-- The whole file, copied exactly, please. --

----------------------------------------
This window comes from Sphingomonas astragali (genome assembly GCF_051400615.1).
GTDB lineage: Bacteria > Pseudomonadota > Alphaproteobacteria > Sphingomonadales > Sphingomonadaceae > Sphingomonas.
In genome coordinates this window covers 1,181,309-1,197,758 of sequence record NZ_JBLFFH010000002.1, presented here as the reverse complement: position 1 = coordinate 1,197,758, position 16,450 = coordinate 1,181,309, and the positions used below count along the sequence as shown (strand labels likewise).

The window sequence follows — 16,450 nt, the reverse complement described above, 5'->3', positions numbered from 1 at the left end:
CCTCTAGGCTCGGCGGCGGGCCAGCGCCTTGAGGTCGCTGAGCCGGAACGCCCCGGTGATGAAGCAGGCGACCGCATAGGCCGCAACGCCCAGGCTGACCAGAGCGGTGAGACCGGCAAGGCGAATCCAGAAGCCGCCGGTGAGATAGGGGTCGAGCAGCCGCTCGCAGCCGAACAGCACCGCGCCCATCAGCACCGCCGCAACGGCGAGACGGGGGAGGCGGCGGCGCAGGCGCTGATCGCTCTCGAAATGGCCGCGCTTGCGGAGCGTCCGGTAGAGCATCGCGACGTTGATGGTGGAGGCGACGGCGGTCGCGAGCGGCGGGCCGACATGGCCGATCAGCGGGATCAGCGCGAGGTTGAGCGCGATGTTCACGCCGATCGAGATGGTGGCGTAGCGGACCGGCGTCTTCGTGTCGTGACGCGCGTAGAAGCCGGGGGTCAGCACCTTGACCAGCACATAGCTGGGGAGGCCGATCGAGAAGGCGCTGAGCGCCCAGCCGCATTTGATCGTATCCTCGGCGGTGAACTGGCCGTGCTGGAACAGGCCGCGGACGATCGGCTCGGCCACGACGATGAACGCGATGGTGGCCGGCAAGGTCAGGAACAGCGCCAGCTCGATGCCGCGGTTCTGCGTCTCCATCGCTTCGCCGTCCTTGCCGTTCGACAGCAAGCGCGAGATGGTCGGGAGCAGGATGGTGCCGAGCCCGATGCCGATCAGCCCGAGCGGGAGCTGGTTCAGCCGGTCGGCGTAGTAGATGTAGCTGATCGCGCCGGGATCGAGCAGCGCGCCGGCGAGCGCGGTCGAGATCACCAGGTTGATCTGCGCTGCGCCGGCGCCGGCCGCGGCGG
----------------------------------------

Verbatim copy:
This window comes from Sphingomonas astragali (genome assembly GCF_051400615.1).
GTDB lineage: Bacteria > Pseudomonadota > Alphaproteobacteria > Sphingomonadales > Sphingomonadaceae > Sphingomonas.
In genome coordinates this window covers 1,181,309-1,197,758 of sequence record NZ_JBLFFH010000002.1, presented here as the reverse complement: position 1 = coordinate 1,197,758, position 16,450 = coordinate 1,181,309, and the positions used below count along the sequence as shown (strand labels likewise).

The window sequence follows — 16,450 nt, the reverse complement described above, 5'->3', positions numbered from 1 at the left end:
CCTCTAGGCTCGGCGGCGGGCCAGCGCCTTGAGGTCGCTGAGCCGGAACGCCCCGGTGATGAAGCAGGCGACCGCATAGGCCGCAACGCCCAGGCTGACCAGAGCGGTGAGACCGGCAAGGCGAATCCAGAAGCCGCCGGTGAGATAGGGGTCGAGCAGCCGCTCGCAGCCGAACAGCACCGCGCCCATCAGCACCGCCGCAACGGCGAGACGGGGGAGGCGGCGGCGCAGGCGCTGATCGCTCTCGAAATGGCCGCGCTTGCGGAGCGTCCGGTAGAGCATCGCGACGTTGATGGTGGAGGCGACGGCGGTCGCGAGCGGCGGGCCGACATGGCCGATCAGCGGGATCAGCGCGAGGTTGAGCGCGATGTTCACGCCGATCGAGATGGTGGCGTAGCGGACCGGCGTCTTCGTGTCGTGACGCGCGTAGAAGCCGGGGGTCAGCACCTTGACCAGCACATAGCTGGGGAGGCCGATCGAGAAGGCGCTGAGCGCCCAGCCGCATTTGATCGTATCCTCGGCGGTGAACTGGCCGTGCTGGAACAGGCCGCGGACGATCGGCTCGGCCACGACGATGAACGCGATGGTGGCCGGCAAGGTCAGGAACAGCGCCAGCTCGATGCCGCGGTTCTGCGTCTCCATCGCTTCGCCGTCCTTGCCGTTCGACAGCAAGCGCGAGATGGTCGGGAGCAGGATGGTGCCGAGCCCGATGCCGATCAGCCCGAGCGGGAGCTGGTTCAGCCGGTCGGCGTAGTAGATGTAGCTGATCGCGCCGGGATCGAGCAGCGCGCCGGCGAGCGCGGTCGAGATCACCAGGTTGATCTGCGCTGCGCCGGCGCCGGCCGCGGCGG